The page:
Persistence is a quality that most recruiters, security officers, and hiring managers are desperately seeking from their qualified candidates – motivated to accept the offer, excited about the start date, and actually shows up on the first day. But the lines between persistence and annoyance can be blurred for security clearance applicants who feel like they’ve been living in adjudication limbo for some time, and feel so close to reaching a security clearance job they can almost taste it.
One ClearanceJobsBlog subscriber took persistence to a whole new level hoping to solidify their start date by trying random FBI telephone numbers, and even resurrecting the topic a few times on the blog throughout the last two years:
I’d like to resurrect this topic. It’s been 5 months since it happened, and I am still not over it. Quickly, I was processing through a 3 letter DOJ agency for a Linguist position, passed all the tests, BI, and polygraph. Was told to come in for processing to get onboarded and then after an unfortunate circumstance (called multiple people and multiple numbers at the agency, ending with an upset security team) I was not processed and never got my TS read on. Question: some time ago a contractor inquired about my status in SC (Scattered Castles) and didn’t see anything under my name; can I contact a senator to ask of assistance in this matter? Every phase of my investigation was done but it’s not reflected in SC. Is there a way to have that somehow reflected in SC so other agencies/contractors can easily and much quicker complete my clearance? Is that something a senator could/would assist with?
YOUR SECURITY CLEARANCE STATUS
The Intelligence Community’s security clearance system of record, Scattered Castles, does not communicate with the Department of Defense’s Defense Information System for Security (DISS) and will need to be verified with security officers who maintain IC programs.
The original poster mentions that they received a letter from the agency that says their background investigation was successfully completed, but due to a change of circumstances they were unable to provide the applicant a contract. And after security officers searched their personnel record, their profile turned up empty. We have noted at ClearanceJobs previously that semantics can get the best of a greener candidate who is trying to navigate the clearance process. Just because your investigation was completed and was favorably reviewed does not mean you have a security clearance. Essentially, you are just eligible for one because the investigation is only one of the steps towards obtaining a clearance.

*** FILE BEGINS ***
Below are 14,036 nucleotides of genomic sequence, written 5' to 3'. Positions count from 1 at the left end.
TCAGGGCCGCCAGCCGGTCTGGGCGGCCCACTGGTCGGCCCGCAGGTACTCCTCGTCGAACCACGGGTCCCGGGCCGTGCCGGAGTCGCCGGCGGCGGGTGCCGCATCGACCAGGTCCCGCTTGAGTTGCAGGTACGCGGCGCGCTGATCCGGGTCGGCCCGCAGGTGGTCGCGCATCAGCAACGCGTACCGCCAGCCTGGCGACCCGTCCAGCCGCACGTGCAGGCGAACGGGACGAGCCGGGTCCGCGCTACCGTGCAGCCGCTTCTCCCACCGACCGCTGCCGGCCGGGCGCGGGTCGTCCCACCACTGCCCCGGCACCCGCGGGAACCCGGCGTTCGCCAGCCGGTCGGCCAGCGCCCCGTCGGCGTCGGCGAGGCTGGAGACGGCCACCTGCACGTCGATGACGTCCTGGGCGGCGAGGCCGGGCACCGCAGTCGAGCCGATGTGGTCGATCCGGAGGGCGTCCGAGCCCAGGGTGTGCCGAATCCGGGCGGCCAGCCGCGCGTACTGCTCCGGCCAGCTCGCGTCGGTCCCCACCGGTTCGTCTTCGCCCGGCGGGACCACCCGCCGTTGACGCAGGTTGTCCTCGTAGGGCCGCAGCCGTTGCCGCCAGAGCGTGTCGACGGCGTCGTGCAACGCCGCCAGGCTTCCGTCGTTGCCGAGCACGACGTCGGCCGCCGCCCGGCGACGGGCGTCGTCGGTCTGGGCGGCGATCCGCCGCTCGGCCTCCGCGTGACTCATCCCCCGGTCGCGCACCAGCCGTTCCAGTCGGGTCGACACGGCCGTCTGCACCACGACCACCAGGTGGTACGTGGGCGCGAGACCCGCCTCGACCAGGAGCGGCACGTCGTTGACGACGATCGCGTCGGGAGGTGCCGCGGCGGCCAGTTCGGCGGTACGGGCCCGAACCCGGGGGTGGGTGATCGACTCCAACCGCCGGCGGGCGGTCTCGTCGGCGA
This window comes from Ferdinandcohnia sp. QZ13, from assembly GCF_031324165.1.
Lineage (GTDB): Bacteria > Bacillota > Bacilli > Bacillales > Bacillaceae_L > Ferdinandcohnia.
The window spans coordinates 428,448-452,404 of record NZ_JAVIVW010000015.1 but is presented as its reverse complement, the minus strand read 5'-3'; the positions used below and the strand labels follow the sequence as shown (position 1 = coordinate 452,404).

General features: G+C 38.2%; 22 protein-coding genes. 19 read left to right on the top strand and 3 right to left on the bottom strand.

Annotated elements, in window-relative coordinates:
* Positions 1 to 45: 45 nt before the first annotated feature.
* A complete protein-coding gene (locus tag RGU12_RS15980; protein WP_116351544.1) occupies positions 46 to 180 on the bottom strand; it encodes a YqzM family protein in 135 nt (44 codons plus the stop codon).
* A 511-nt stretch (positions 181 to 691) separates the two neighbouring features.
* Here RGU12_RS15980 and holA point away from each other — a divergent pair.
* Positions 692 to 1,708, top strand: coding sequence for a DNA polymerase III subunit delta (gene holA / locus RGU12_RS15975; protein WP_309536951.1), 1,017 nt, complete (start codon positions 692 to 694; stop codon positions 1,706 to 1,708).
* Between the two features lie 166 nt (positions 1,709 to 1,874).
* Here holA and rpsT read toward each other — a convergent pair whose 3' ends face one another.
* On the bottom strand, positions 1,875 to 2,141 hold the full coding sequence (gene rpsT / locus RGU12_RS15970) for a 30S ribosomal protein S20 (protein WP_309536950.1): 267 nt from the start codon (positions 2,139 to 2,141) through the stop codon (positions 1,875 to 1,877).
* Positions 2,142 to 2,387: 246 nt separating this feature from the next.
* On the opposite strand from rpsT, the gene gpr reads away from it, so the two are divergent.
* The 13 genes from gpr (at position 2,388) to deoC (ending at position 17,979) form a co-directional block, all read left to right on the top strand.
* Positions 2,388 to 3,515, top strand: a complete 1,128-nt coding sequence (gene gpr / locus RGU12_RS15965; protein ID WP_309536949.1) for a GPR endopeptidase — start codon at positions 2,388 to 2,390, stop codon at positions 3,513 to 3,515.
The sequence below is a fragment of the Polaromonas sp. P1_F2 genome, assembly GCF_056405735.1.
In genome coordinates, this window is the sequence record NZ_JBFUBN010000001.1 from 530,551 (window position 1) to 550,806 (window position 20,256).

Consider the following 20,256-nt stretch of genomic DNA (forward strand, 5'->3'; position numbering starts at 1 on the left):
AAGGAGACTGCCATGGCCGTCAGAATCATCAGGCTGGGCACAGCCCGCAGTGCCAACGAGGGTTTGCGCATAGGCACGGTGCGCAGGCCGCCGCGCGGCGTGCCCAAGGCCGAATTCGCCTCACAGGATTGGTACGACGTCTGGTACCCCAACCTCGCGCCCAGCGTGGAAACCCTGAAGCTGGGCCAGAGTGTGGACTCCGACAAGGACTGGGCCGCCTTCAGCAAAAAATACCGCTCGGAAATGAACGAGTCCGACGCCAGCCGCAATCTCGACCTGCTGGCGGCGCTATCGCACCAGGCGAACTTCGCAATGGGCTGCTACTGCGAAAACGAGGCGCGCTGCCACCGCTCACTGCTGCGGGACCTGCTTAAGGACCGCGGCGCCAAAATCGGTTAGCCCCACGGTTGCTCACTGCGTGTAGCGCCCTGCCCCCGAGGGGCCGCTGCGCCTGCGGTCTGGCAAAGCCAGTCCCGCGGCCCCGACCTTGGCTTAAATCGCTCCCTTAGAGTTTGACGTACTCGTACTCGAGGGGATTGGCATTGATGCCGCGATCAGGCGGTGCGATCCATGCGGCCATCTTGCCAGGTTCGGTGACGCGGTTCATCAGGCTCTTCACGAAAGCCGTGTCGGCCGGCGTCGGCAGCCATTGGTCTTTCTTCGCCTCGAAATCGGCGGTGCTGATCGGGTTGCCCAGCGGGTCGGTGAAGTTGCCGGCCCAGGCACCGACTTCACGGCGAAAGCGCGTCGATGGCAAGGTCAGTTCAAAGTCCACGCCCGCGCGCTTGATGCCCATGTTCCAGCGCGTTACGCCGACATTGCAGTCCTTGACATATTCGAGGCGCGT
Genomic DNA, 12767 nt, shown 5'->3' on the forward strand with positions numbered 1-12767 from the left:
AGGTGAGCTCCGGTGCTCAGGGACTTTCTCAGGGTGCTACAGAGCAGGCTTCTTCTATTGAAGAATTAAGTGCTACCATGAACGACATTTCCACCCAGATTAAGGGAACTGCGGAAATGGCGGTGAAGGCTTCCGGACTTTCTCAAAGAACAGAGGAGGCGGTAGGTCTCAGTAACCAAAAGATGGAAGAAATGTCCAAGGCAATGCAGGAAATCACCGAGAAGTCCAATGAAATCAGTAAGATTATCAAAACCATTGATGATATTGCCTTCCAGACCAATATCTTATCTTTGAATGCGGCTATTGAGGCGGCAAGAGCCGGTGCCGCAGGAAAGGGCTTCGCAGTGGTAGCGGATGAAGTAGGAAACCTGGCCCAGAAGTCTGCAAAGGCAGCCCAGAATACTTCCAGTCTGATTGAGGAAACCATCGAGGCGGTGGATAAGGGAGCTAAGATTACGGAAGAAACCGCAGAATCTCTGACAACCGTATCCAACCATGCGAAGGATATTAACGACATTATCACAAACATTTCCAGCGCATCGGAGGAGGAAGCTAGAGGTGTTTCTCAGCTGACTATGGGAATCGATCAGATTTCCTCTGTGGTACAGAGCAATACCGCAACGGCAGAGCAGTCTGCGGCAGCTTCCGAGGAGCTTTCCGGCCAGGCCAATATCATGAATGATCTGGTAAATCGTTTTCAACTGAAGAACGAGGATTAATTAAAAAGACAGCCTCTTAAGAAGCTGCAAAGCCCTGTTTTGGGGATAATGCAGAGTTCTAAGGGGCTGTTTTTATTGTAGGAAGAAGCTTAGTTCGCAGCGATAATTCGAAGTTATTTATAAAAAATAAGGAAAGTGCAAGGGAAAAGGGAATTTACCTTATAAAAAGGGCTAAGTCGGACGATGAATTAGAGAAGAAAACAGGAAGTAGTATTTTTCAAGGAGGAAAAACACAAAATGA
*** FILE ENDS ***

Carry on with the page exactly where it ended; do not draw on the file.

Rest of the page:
Unfortunately for this applicant, security officers that have direct access to their personnel record in SC have the information at hand to make a decision whether this candidate can be onboarded or not. You cannot reach out to a senator to edit your personnel record within these systems or have them communicate with agency security teams to add in information.
PERSISTENCE IS OK, BEATING A DEAD HORSE IS NOT
Many commenters advised that the poster should not have bothered the agency so much when they received the initial word from their potential supervisor that they got their TS clearance and should come for processing. While I disagree with the commenters that said the applicant should have rested on their laurels and waited around for a call (persistence can get you places), the poster should have asked better questions from the start instead of dialing random telephone numbers after the fact. During the first phone call, some important questions would be: who is my potential supervisor? Can I have their contact info? Should I reach out to them? Should I connect with the security team? What are next steps or how can I streamline the process to get in the door quicker? What is the status of my clearance in SC? What is the status of the position/contract I applied for?
This applicant is beating a dead horse by wasting precious energy on an employer or contract opportunity that is just not going to pan out. It most likely wasn’t due to persistence or annoyances on the candidate’s part and was more so due to the ebbs and flows of contract extensions and losses. Move on. There are plenty of other positions out there.